On the cover of his latest album, Chapter 10: Breaking Cover, Latin jazz pioneer Papo Vázquez has most of his face obscured by a face mask. But peering out over the skull-and-crossed-trombones logo of his long-running band, the Mighty Pirates Troubadours, the bandleader still manages to convey much of the music’s spirit through his eyes.

Fierce determination mixes with an impish joy, capturing the exuberant passions of the 10th album in his remarkable four-decade career.

Chapter 10: Breaking Cover, the latest album from Latin jazz pioneer Papo Vazquez.
Courtesy Papo Vazquez / Picaro Records
Chapter 10: Breaking Cover, the latest album from Latin jazz pioneer Papo Vazquez.

Of course, nothing in the course of that career could make the conditions under which Breaking Cover was recorded feel normal. Vázquez and his bandmates had been scheduled to enter the studio in April, plans that were disrupted by the pandemic. As soon as initial lockdowns lifted, the North Philly native “broke cover” and reconvened his fellow Pirate Troubadours.

“You can play music by yourself, but the greatest music is done with other people,” Vázquez said recently over the phone from his home in Westchester County, New York. “When we all saw each other again at the first rehearsal, I knew there was something very special in the air. It was very spiritual.”

Philly roots, Philly grooves

Coming of age in North Philadelphia in the late ’60s and early ’70s, Vázquez discovered his spiritual link to music via Latin clubs that peppered the city at the time. “There was the Spanish American club and the Exodus. I remember doing dances downtown in one of the hotels,” he said.

“Most of these clubs would bring the famous bands from New York, and they would alternate with Philly bands,” Vázquez said. “So I got to see Willie Colón, Ray Barretto, Bobby Valentín, and Larry Harlow. Latin music was real popular, and that’s how I started my career as a musician.”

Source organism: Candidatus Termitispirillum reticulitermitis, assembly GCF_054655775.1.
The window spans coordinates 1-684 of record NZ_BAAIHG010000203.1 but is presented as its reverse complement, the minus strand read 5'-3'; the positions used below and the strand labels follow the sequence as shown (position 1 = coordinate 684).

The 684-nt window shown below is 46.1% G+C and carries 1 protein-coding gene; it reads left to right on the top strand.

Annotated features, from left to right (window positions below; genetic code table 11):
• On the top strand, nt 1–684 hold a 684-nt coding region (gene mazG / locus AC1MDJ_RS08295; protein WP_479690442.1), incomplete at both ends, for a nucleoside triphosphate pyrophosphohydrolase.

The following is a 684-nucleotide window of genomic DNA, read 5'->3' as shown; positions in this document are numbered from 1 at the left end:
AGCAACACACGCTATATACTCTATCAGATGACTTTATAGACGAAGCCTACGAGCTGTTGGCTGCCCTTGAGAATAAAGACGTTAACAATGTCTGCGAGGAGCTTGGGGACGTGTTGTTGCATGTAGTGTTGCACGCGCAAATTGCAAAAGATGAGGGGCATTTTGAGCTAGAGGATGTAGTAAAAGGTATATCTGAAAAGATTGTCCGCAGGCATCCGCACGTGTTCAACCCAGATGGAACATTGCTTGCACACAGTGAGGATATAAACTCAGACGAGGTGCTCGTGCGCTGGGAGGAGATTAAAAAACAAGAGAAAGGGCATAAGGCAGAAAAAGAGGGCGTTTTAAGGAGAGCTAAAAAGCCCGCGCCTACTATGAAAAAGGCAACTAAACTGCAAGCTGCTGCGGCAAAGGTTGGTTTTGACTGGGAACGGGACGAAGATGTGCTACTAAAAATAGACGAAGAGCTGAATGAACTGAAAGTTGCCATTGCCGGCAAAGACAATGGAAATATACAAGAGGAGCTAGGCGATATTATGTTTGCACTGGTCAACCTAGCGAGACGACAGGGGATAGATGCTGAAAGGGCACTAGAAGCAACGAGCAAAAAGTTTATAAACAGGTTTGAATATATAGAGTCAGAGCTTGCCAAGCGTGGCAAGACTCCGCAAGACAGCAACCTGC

Though he left Philadelphia for New York City in 1975, Vázquez has always maintained close ties to his native city. “Once the Philadelphia cheesesteak gets you, it never lets you go,” he says with a whiz wit-fueled laugh.

He has come back for performances and master classes at the Clef Club and visits with students at Esperanza Academy Charter High School. One of the standout tracks on Breaking Cover is an infectiously funky new tune called “Fairmount Park.”

>> Listen: The new song, “Fairmount Park

“That theme that came to me because a Will Smith song came on the radio and I really liked the groove,” he recalled. “I wanted to write something like that, but utilizing the rhythmical concept that we use with the Mighty Pirates. It sounds like you’re hanging out in the park and the guys are playing their drums. It’s a nice, happy kind of vibe.”

That feeling brought back memories of seeing the likes of Colón and Tito Puente at Robin Hood Dell as well as time spent in the park with Vázquez’s family. “My father, my grandfather, and my uncles all used to own bodegas. You’re speaking to the kid that used to fill the refrigerators and slice the cold cuts. But my father was also a left-handed softball pitcher, so on Sundays he would close the store to play in Fairmount Park. Those are great memories.”

Taking care of business

Despite the outlaw attitude suggested by the name of the band, Breaking Cover was recorded using the strictest of COVID-era precautions. Vázquez’s preferred studio, Kaleidoscope Sound in Union City, N.J., was already equipped with multiple isolation booths, providing separation between instruments necessary to achieve the clean, precise sound that the bandleader strives for. In addition, personnel was limited and everyone involved wore masks whenever possible.

“I’m extremely grateful for the courage of all the gentlemen to participate on this record,” Vázquez said. “We have to be very careful to keep ourselves safe from this invisible thing that is making people sick. We took no risks, but we took care of business.”

That invisible threat is embodied on “El Cuco/The Boogeyman,” a new piece that Vázquez composed during his enforced downtime. The ominous creep of the tune is built on a bomba rhythm from Puerto Rico, where Vázquez is rooted and has lived and played extensively. It’s one of multiple rhythms and styles that the septet blends together throughout the album.

“As pirates, we can navigate and go anywhere we want,” Vázquez explained. “We roam the high seas and play whatever music we want to play.” The name was originally a joking suggestion by a former bandmate when Vázquez complained about the limitations imposed by his first choice, Papo Vázquez Bomba Jazz.

“I said, ‘Pirate troubadour? What the hell is that? That is the coolest thing I’ve ever heard.’ We have fun with it, and I even have a definition for it now: A pirate troubadour is somebody who steals your musical allegiance.”